DATING

Claudia, 38, a project manager in Munich, felt hopeless and depressed after a birthday dinner party with her friends. She came to me saying that she felt like she was being laughed at, judged and pitied by her friends, who have their own families, spouses, children, houses and life planned ahead for decades. She feels it’s almost too late to start now. “My train is almost leaving the station and I’m still on the platform,” she cited.

When I asked her a few clarifying questions about what happened at the dinner, she quoted what her well-meaning and caring friends said: “It’s only going to get harder as you get older,” “Everyone is just looking for hookups on those dating apps,” “There are a lot of creeps on online dating sites,” and more.

I get that her friends are trying to warn and protect her about the dangers of dating. The reality is that it’s much easier to meet guys on a college campus when you’re a 20-something woman than in later decades. It’s true that a lot of people are just looking for hookups, and dating apps make them very easy to find. It’s also true that there are weird people out there, not just online, but also in real life.

But the reality is not all black and white; it’s nuanced. And so are the men you meet. The reality is that about half all of those men who married their college sweethearts are getting divorced 10-20 years later. So if you’re a 30-something woman, you know you have options: from 30-something never-married guys to 40-something divorced men with grown kids.

It’s also a fact that about 30% of all marriages now start online. That’s evidence that you can meet a commitment-oriented man online, either via a dating app or a website, who wants to get married and have a family. What I wonder when I hear these stories is, what’s the intention of friends and family members when they criticize the dating process? Yes, it has its challenges, but if you think dating is hard, think about being in a relationship! That’s even harder!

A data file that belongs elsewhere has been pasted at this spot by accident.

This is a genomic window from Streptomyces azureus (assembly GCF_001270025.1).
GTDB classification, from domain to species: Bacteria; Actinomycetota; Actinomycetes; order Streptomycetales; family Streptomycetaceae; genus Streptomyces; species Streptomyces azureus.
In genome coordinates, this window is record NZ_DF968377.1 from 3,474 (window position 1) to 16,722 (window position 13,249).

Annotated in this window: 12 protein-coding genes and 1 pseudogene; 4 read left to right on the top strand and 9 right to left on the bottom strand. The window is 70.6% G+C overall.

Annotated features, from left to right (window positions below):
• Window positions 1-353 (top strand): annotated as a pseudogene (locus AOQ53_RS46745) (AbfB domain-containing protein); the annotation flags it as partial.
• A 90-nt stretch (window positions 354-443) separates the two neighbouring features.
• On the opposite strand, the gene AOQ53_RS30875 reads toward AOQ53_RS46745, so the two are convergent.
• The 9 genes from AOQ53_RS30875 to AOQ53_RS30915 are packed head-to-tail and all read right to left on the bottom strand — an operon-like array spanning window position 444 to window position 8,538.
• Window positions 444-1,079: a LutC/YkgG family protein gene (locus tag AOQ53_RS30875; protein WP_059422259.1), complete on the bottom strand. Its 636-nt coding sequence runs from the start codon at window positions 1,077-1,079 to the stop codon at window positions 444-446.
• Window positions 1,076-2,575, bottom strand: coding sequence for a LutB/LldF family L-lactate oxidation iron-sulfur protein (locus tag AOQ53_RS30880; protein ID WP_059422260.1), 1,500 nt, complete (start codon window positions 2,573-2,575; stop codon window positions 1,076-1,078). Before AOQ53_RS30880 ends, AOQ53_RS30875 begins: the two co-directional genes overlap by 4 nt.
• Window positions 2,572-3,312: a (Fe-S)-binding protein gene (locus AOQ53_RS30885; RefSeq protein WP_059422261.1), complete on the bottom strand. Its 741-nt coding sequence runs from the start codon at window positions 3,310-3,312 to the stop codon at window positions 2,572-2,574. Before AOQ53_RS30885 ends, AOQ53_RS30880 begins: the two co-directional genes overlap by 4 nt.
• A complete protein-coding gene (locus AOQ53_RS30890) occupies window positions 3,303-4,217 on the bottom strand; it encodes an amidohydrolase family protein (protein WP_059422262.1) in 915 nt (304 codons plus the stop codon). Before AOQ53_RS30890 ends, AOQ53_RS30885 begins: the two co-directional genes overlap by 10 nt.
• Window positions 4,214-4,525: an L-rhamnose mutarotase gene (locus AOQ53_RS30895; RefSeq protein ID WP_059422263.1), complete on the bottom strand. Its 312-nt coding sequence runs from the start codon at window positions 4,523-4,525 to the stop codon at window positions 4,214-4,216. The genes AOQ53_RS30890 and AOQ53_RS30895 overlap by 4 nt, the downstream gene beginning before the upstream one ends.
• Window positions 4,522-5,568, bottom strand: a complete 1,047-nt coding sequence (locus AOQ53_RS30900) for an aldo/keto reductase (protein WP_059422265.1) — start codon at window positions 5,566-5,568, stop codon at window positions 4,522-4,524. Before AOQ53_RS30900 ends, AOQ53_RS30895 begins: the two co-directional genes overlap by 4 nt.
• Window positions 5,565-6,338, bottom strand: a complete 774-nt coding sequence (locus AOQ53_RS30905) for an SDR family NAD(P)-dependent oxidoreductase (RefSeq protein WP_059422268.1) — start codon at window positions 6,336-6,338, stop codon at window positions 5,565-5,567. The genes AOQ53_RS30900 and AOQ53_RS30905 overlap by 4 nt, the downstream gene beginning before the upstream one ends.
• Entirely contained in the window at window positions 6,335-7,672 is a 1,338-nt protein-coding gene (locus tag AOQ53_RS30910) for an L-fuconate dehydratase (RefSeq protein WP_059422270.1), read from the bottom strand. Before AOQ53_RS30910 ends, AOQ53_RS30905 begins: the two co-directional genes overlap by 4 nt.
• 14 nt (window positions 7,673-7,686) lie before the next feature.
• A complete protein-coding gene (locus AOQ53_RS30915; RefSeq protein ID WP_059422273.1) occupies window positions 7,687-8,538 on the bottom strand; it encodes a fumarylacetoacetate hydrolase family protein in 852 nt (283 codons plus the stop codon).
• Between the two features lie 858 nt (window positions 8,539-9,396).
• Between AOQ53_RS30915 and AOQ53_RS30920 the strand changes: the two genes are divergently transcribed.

My point is, DON’T talk about your dating experiences with your family and friends. At all!

Why?

Because if your girlfriends are single, they aren’t really in a position to give you advice on how to get into a relationship. What typically happens is, they project their own issues on you and your situation, and if you listen to them, you may end up sabotaging a potentially good relationship.

For example, you share something about a guy you aren’t sure about. “Oh, how could he have said that? He’s a jerk”, snaps your girlfriend, you agree and never give him (and yourself) another chance to explore what could be possible.

Also, if your mom projects her own fears onto you that you will miss out on a chance to become a mom (and so she will not become a grandma), you’re likely to pick up those fears and project them when you go on dates (that end up going nowhere).

So, who you can talk to?

Your coach or mentor, or any professionally trained specialist who can give you objective advice and unbiased feedback. You want to listen to someone who has already created the result you want and has helped others do the same.

You can also ask for advice from friends whose relationship inspires you and who genuinely want to help you. For example, if a couple invites you to join them at the outing at their country club or offers to introduce you to their single friend who’s “a great guy and wants to be in a relationship,” then you know they have your best interests at heart. Say “yes” to those invitations!

Please comment here and let me know what you think about talking with your friends and family about your love life. Tell me who you talk to and why.

I look forward to talking with you!